The first school mistress arrived by the “Adelaide” early in 1840 and the first school building (a clay-built room with thatched roof) was erected near the corner of Mulgrave and Pipitea Streets. The first schoolmaster arrived in the “Lady Lilford” on 16th March 1840 and his brick-built academy was situated at the corner of Woodward Street and Lambton Quay, then known as Kumutoto Corner (Lindsay’s Corner).
The sea in those days was at the door with Kumutoto Stream (long since covered in) running down what is now Woodward Street. On its banks where now stands Wellington Club was Kumutoto Pa, and further back was hilly ground covered with manuka scrub.
On the very last day of 1840 a meeting was held to establish a library - “A wooden building of some pretensions in point of architecture was erected at Te Aro in 1841 and used as an Exchange and a Library” (New Zealand Gazette April 1841) - and our very first library was quickly opened.
The first issue of the “New Zealand Gazette” was made from London on 6th September 1839. The editor, Samuel Revans, came out in the “Adelaide” and the second issue appeared soon after the landing of the plant he brought with him, and for almost 90 years a street in Wellington bore the name of Revans Street, until it was swallowed up in Riddiford Street, off Adelaide Road.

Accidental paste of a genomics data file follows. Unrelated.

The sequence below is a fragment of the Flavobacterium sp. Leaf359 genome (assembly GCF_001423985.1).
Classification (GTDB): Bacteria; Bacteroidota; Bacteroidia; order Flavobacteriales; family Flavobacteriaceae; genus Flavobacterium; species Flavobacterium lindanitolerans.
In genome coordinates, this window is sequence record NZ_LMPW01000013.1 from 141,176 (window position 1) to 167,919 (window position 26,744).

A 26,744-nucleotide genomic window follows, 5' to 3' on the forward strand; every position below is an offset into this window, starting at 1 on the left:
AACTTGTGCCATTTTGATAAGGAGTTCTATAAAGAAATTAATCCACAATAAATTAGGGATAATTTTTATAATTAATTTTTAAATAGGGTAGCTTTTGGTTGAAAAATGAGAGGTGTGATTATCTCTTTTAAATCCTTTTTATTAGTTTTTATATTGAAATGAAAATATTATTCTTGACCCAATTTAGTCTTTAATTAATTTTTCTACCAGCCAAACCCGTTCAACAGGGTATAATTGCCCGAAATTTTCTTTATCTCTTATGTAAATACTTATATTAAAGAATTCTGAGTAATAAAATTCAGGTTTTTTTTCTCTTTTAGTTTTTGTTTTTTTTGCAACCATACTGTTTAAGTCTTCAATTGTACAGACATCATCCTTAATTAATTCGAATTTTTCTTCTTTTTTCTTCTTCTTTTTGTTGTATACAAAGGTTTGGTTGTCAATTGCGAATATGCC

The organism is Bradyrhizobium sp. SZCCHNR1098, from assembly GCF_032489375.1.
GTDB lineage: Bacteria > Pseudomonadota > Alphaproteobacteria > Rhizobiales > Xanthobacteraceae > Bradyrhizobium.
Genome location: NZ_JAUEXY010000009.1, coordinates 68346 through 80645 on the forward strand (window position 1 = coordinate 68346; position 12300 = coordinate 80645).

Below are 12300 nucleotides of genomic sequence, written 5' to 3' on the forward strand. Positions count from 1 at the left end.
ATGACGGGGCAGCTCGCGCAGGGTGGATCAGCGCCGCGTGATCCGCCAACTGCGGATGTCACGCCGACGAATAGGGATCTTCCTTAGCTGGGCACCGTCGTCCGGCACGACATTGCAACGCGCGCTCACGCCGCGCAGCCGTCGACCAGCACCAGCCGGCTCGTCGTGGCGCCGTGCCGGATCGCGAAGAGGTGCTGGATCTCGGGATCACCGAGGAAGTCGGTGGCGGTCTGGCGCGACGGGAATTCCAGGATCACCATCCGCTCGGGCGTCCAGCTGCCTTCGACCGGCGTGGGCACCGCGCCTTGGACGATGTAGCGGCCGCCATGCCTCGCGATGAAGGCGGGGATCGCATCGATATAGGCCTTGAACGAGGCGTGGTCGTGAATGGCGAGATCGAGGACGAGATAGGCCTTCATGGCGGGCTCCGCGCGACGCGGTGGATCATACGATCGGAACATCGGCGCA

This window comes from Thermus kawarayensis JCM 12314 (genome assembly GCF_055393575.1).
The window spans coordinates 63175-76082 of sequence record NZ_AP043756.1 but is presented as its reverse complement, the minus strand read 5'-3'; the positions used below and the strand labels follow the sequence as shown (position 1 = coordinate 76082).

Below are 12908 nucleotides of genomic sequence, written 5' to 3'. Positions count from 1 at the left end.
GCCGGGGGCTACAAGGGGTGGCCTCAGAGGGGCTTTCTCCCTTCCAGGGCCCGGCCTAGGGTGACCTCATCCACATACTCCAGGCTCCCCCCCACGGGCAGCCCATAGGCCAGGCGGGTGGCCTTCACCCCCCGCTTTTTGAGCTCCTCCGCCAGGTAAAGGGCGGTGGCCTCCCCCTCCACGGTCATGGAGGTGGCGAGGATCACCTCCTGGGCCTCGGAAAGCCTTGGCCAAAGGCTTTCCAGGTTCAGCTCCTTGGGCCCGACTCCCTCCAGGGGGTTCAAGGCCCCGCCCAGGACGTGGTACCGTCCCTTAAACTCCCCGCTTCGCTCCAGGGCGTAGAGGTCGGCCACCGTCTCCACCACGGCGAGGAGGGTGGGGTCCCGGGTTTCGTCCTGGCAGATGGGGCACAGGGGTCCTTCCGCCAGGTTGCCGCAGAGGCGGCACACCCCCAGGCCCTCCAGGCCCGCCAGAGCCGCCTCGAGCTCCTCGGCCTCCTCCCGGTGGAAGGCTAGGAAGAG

The Pickwick Club, the first social club to be formed was confined to members only who met every Tuesday at the Commercial Inn on Willis Street (now the Grand Hotel).
Another social club founded in 1840 was the Wakefield Club, so called in honour of the leader of the settlement.
This was at first situated in a building in Lambton Quay, almost opposite the present Government Buildings, but in the 70’s a choice site was secured on The Terrace and in 1877 the present building was opened.
The club retained its original name until 1862 when it was changed to the Wellington Club.
Racing stock was imported from Australia in 1841 and in 1842 races were run on the Pito-one (Petone) Beach on days when the low tide would leave the hard sandy surface uncovered. The favourite locations for racing were Burnham Water, Hutt Park and Island Bay. Burnham Water was an area occupied by a lagoon of some 200 acres. The lagoon was drained by means of a tunnel constructed into Evans Bay, a grandstand was erected and Burnham Water became what was probably the first racecourse proper in the colony. Burnham Water was named by Wakefield after his English home Burnham Hall in Essex.